Several overqualified players might be riding the pine while a pricier, less productive veteran hogs their position on Opening Day, but they deserve to be starting.
Every year, major-league teams spend millions on evaluating and acquiring players from outside their organizations, whether they’re amateurs eligible for the draft, professionals in another system, or foreign or domestic free agents available to the highest bidder. Sometimes, though, a potential source of improvement is already in house and in uniform, overlooked in favor of a more experienced or higher-paid player who’s no longer the best man for the job.
Sixteen years ago, Brian Giles was one such player. Giles was blocked by Albert Belle and Manny Ramirez at the outfield corners in Cleveland, but at designated hitter, only an aging Eddie Murray barred his way. The 40-year-old future Hall of Famer had been productive a season before, but by ’96 he was a year away from retirement and had little left. Giles was ready to replace him. At age 25, he was beyond the age at which most promising players get a long major-league look, but he had only a September cup of coffee to show for his two successful seasons in Triple-A.
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So Cliff Floyd tore his Achilles, no big deal, we'll just plug in this guy...
Chavez was worth 3.7 Wins Above Replacement this season; in his five previous seasons, he was worth a cumulative 4.7 WARP. A great deal of that value is in his defensive play, which has unquestionably been an asset to the Mets during both the regular season and in the playoffs. The Mets outfield is somewhere flyballs go to die on the nights when Carlos Beltran and Endy Chavez patrol two-thirds of it--unless Shawn Green is butchering plays in right field on the same night, of course. Endy's defensive abilities have never really been the issue at hand, though. It's his bat that has often been the topic of very angry conversation, and probably would have been mentioned more if not for the even greater shortcomings of others around the league, immortals such as Neifi Perez or Cristian Guzman.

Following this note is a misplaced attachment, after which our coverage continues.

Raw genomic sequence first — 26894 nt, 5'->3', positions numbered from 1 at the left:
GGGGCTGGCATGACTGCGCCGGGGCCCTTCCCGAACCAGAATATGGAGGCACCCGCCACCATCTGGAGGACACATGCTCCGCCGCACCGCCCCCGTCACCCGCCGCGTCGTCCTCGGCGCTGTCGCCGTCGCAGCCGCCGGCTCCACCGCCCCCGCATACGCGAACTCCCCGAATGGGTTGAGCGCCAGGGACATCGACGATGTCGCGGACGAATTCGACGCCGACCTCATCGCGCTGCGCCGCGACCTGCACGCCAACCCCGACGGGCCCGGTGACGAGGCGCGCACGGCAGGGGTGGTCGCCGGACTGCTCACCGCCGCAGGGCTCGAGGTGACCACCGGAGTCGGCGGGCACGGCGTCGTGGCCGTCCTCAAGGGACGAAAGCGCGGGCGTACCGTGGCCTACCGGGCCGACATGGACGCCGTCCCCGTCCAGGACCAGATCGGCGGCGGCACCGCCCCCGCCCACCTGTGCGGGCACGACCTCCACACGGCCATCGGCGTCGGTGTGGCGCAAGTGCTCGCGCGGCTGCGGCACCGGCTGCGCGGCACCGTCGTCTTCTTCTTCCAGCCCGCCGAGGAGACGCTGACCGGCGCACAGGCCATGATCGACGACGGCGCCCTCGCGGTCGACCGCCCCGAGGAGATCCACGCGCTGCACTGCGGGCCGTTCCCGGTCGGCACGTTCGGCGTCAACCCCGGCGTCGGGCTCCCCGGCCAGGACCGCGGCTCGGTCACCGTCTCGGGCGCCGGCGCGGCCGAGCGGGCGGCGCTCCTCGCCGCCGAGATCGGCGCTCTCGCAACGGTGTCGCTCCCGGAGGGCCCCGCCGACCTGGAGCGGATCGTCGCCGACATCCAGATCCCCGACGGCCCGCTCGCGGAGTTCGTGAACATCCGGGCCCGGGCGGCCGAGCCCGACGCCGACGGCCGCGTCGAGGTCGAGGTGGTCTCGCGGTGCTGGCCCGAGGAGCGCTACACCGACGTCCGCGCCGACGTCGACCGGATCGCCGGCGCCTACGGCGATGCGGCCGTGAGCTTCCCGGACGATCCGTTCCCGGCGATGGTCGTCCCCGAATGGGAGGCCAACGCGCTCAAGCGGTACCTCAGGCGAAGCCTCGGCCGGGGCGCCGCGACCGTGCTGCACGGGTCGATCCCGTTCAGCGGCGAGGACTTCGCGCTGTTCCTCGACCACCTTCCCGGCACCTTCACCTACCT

Endy was originally signed out of Valencia, Venezuela by the Mets back in 1996 at the age of 18. He made an impressive enough debut in Rookie league, .354/.430/.561, with a career high of seven home runs in just 164 at-bats, but really did not do much in the follow-up seasons. He was named the top player on his GCL squad in 1997, but I'm guessing the Florida voters weren't exactly sure how to use their ballot. His walk rate was impressive at 14.1 percent, but he lacked even the slightest semblance of power, and his playing time was fairly limited.
Terrible performance and tons of playing time has made Endy Chavez a giant drag on the Expos' offense. The off-season's Ortiz-for-Moss deal wasn't as bad as you think for the Giants. Kevin Cash is the latest catcher-of-the-future for the Blue Jays. These and other news and notes out of Montreal, San Francisco, and Toronto in today's Prospectus Triple Play.
Hackin' Endy: For a few years now, Baseball Prospectus has put together a game called HACKING MASS. As the game's rules page explains:
So Minaya has a likely budget of $40M, and a projected payroll of $56M or so. What does he do?
Minaya has to cut about $16M in payroll. There are some salaries on the roster that could be cut without hurting the on-field product all that much. Unfortunately, Fernando Tatis is the biggest albatross on the Expos payroll, but I think his $6M is basically untradeable, at least not without the Expos paying a big chunk of his salary or accepting an equally bad contract in return. But we'll give Minaya the benefit of the doubt, and assume he can unload Tatis and half of his contract (but doesn't acquire anything of value in return). $3M in savings.